Posts Tagged ‘Kurt Russell’

It’s easy to forget that, about three years ago, predicting the imminent failure and embarrassment of James Gunn’s Guardians of the Galaxy was a popular pastime amongst a wide range of respected and sensible industry commentators: Marvel couldn’t keep on making huge hits, after all, and this was a step into the unknown for the studio – a comedy SF adventure featuring quite possibly the most obscure group of Z-list superheroes ever committed to the big screen? With Vin Diesel playing a tree? Come on.

Of course, following critical acclaim and a box office take of nearly $775 million (not to mention a bunch of other substantial hits in the interim), no-one is saying the same kind of thing about Gunn’s sequel, Guardians of the Galaxy Vol. 2: quite the opposite. Expectations have risen to a level that might give some folk pause. But not, it seems, Marvel Studios – the new movie has received the plum late-spring release date, even ahead of the new Spider-Man film, a considerable vote of confidence. But is this justified? Are people going to stroll out whistling the soundtrack, or not even stay for the first couple of post-credits sequences (there are a lot of these)?

James Gunn has never really been one to avoid unusual creative decisions, and the first of many in Vol. 2 is to explicitly set the film in 2014, even though the story has only the most marginal connection with anything happening on Earth. (All this achieved, really, was to make me wonder what the timeframe and chronology is as far as all the other Marvel films is concerned – do they take place in real time? On-screen evidence suggests otherwise. Drawing attention to this topic may be a mistake.) Anyway, that the new film is going to really be more of the same is indicated almost at once, as the opening credits showcase a dance routine to ELO, occurring in front of a backdrop the likes of which Jeff Lynne can surely never have dreamed.

Having been successful in their latest mercenary exploit, Star-Lord (Chris Pratt), Gamora (Zoe Saldana), Drax (Dave Bautista), Rocket (Bradley Cooper), and the currently pot-plant-sized Groot (Vin Diesel, apparently, not that you can actually tell) head off, intent on turning Gamora’s insane sister Nebula (Karen Gillen) in for a substantial bounty. However, the kleptomaniac tendencies of one of their number land the Guardians in serious trouble, and result in their former associate Yondu (Michael Rooker) being hired to hunt them down.

Help of a sort arrives in the unexpected form of mysterious space entity Ego (Kurt Russell) and his assistant Mantis (Pom Klementieff). Ego reveals he is actually Star-Lord’s long-estranged father, and whisks him off to his domain to explain his true heritage and tutor him in the use of his cosmic powers. However, Yondu and his band of ne’er-do-wells are closing in… but is all quite as it seems?

It does not take too much effort to interpret much of Vol. 2 as a resounding ‘Ha-HAH!’ from Gunn, directed at all those people smugly predicting the first film would be a disaster and that he was just not suited to directing mainstream movies. All the things that made the first film tonally distinctive, not to mention odd – the garish production designs, the 70s and 80 pop cultural references, the oddball, tongue-in-cheek humour – are here again, and more prominently than before.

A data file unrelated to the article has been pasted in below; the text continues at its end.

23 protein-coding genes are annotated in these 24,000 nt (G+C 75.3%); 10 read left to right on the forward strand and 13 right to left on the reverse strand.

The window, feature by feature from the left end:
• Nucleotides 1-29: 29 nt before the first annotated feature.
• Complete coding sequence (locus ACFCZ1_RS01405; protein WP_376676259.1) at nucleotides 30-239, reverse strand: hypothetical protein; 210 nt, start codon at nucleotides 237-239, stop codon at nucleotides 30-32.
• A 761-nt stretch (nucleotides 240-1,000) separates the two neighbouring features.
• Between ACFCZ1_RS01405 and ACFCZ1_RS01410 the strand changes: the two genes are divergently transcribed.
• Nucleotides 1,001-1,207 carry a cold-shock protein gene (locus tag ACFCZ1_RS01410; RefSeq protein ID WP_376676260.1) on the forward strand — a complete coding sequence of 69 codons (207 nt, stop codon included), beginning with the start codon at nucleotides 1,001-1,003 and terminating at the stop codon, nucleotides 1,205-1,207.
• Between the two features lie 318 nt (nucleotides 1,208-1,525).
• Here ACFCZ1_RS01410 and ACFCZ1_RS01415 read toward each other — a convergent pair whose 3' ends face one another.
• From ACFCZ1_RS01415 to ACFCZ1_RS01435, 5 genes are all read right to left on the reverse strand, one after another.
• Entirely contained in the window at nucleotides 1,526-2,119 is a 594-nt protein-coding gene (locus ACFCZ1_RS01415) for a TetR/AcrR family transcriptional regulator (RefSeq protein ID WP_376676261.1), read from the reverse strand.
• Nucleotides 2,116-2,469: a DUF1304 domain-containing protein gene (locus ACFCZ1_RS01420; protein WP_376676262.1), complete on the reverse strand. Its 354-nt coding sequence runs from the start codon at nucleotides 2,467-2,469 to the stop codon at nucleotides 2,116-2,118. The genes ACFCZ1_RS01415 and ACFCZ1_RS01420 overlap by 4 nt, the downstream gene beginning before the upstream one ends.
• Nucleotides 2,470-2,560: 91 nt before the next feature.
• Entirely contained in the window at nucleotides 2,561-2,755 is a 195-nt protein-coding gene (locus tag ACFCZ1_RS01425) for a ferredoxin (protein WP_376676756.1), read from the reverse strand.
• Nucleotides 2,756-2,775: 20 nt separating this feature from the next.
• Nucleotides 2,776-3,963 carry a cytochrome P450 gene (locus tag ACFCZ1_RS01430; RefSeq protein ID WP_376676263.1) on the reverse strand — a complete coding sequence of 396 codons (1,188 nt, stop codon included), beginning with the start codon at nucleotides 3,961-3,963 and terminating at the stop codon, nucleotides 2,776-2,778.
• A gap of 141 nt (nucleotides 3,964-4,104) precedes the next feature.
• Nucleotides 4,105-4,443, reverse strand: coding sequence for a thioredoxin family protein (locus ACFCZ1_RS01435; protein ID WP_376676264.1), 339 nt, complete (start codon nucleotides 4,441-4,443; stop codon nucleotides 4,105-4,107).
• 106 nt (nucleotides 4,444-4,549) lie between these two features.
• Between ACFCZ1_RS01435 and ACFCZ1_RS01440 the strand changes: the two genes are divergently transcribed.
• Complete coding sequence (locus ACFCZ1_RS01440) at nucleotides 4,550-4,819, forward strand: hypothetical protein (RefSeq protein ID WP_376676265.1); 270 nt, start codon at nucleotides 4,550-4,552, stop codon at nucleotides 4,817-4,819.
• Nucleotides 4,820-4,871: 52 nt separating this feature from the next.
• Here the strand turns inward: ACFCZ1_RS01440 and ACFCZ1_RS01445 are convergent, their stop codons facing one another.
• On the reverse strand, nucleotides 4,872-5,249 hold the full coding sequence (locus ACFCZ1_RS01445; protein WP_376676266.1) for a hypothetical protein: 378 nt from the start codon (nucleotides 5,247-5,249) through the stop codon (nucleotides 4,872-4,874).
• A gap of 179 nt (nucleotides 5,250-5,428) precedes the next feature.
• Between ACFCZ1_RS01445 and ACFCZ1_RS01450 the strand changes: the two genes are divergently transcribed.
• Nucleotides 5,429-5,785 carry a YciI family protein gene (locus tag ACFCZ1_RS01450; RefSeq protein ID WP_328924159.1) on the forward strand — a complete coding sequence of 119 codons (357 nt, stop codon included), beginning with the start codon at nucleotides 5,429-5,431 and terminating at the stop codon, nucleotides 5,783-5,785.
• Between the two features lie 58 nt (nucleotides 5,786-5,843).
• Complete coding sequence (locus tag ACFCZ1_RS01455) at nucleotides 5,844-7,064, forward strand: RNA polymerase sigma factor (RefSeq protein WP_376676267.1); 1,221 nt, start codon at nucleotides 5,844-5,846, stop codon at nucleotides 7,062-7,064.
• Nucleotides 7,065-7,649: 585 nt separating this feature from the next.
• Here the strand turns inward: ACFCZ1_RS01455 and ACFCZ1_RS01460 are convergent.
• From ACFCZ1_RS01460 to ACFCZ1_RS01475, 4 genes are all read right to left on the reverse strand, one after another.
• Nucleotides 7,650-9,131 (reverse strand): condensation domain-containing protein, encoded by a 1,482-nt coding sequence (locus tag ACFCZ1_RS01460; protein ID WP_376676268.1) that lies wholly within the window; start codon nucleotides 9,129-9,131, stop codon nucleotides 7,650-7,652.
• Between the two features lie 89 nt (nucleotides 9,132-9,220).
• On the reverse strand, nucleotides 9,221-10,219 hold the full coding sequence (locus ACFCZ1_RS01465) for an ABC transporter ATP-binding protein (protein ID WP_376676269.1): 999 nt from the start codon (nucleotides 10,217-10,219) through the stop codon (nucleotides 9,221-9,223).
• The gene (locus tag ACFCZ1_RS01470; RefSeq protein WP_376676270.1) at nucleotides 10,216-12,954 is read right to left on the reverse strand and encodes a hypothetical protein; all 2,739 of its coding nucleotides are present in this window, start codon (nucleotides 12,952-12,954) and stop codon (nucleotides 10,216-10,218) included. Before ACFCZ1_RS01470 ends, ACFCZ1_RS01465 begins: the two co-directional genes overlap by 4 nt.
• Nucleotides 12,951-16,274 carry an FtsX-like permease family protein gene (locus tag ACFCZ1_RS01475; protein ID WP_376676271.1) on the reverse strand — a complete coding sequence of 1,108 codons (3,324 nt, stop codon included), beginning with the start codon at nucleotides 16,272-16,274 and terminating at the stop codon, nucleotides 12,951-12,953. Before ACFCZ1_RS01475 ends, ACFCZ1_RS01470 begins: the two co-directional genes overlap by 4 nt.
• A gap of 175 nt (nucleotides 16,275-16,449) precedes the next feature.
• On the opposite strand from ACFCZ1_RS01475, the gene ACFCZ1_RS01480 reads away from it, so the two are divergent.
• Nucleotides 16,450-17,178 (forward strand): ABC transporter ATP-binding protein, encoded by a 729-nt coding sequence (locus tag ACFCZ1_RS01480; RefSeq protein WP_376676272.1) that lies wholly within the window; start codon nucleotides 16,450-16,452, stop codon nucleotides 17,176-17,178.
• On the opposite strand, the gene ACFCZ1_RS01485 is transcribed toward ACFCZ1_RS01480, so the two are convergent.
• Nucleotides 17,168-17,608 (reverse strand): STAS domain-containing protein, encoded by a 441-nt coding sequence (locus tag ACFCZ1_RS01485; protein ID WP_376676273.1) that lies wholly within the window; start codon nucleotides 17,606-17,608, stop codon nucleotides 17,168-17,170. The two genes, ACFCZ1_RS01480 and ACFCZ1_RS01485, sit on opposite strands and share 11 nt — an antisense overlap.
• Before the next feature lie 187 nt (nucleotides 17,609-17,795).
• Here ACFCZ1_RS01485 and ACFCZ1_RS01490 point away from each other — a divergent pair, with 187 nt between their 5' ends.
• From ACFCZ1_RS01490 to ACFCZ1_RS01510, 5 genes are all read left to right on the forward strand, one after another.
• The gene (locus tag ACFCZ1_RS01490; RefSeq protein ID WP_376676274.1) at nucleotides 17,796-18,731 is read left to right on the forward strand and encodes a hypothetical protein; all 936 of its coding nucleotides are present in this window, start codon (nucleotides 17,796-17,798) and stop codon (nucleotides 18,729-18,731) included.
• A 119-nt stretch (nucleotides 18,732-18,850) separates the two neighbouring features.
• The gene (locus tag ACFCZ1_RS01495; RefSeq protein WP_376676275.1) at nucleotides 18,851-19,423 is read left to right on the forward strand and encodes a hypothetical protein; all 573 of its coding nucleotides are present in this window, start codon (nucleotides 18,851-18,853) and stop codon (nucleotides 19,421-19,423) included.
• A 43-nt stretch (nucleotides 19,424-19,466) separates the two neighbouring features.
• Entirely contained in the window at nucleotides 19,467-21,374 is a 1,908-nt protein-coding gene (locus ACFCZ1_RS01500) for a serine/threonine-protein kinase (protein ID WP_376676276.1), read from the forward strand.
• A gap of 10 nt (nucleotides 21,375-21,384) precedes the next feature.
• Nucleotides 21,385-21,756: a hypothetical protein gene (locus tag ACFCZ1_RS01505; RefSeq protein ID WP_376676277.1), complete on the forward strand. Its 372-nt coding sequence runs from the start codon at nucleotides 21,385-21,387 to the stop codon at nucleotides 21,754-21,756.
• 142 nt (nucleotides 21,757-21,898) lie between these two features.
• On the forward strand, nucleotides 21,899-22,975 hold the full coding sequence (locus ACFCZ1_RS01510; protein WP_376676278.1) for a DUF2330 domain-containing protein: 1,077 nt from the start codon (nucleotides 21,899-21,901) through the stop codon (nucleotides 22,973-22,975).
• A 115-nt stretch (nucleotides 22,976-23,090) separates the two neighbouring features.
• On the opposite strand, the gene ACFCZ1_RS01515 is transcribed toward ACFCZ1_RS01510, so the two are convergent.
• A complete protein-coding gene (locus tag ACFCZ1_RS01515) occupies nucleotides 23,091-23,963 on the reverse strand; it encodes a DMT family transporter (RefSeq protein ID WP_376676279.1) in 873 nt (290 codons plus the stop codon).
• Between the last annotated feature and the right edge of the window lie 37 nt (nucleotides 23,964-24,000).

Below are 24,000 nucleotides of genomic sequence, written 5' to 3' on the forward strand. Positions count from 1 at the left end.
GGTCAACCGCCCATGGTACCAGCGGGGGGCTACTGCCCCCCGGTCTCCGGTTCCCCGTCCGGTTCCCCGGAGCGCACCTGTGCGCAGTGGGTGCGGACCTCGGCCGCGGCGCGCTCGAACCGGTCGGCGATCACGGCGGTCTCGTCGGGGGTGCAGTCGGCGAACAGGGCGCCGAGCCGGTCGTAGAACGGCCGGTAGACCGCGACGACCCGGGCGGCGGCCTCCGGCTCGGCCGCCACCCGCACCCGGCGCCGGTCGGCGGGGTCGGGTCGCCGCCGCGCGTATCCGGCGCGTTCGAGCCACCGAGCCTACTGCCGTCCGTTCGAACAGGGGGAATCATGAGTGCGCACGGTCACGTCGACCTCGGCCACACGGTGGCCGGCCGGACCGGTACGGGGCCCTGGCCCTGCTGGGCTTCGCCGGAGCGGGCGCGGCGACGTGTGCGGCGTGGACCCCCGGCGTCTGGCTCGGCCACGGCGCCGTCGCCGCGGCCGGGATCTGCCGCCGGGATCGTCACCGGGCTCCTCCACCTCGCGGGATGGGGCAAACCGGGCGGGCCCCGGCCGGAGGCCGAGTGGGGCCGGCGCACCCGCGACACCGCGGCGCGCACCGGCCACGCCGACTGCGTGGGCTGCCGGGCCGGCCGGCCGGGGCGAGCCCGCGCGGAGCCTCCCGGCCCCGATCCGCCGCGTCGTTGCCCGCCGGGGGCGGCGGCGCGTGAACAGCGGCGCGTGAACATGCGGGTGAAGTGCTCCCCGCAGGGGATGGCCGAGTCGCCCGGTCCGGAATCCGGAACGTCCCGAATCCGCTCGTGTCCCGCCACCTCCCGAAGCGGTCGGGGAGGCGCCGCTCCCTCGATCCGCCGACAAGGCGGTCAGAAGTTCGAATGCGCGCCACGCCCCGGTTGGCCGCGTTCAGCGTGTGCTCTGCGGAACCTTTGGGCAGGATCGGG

However, one change which has not been much commented upon is the fact that Gunn has written and directed this film single-handed, whereas the script of the first volume was partly the work of Nicole Perlman. One of the reasons the first film worked so well was that all the weird stuff was built around a story with an absolutely rock-solid structure, and I am compelled to assume that most of this came from Perlman’s initial work, not least because (having seen Slither and Super) narrative discipline is not something I would necessarily associate with Gunn, and it’s certainly absent from long stretches of Vol. 2.

The film opens strongly, but relatively soon feels like it’s losing direction – there’s no sense of what the story is actually about, or where it’s heading. This is partly necessitated by the nature of the plot, I suspect, but perhaps that just suggests the plot itself is inherently flawed. Instead of a sense of progression in the narrative, the film proceeds through a succession of eye-catching directorial set-pieces, somewhat earnest character scenes, and outrageous comedy sketches.

Now, let’s not get confused about this: the film looks great, is filled with fine actors doing their stuff, and when it’s functioning as a pure comedy it is often very, very funny (though certainly not a film to take small children to see) – Vol. 2 doesn’t fail to entertain, distract, and amuse. However – and here’s the ironic thing – it feels more like a compilation tape than a movie in its own right. All the stuff you really enjoyed from the first one is here, and turned up to the max; but many of the less-noticeable elements that helped to make it function so well as a satisfying movie have been a bit skimped on.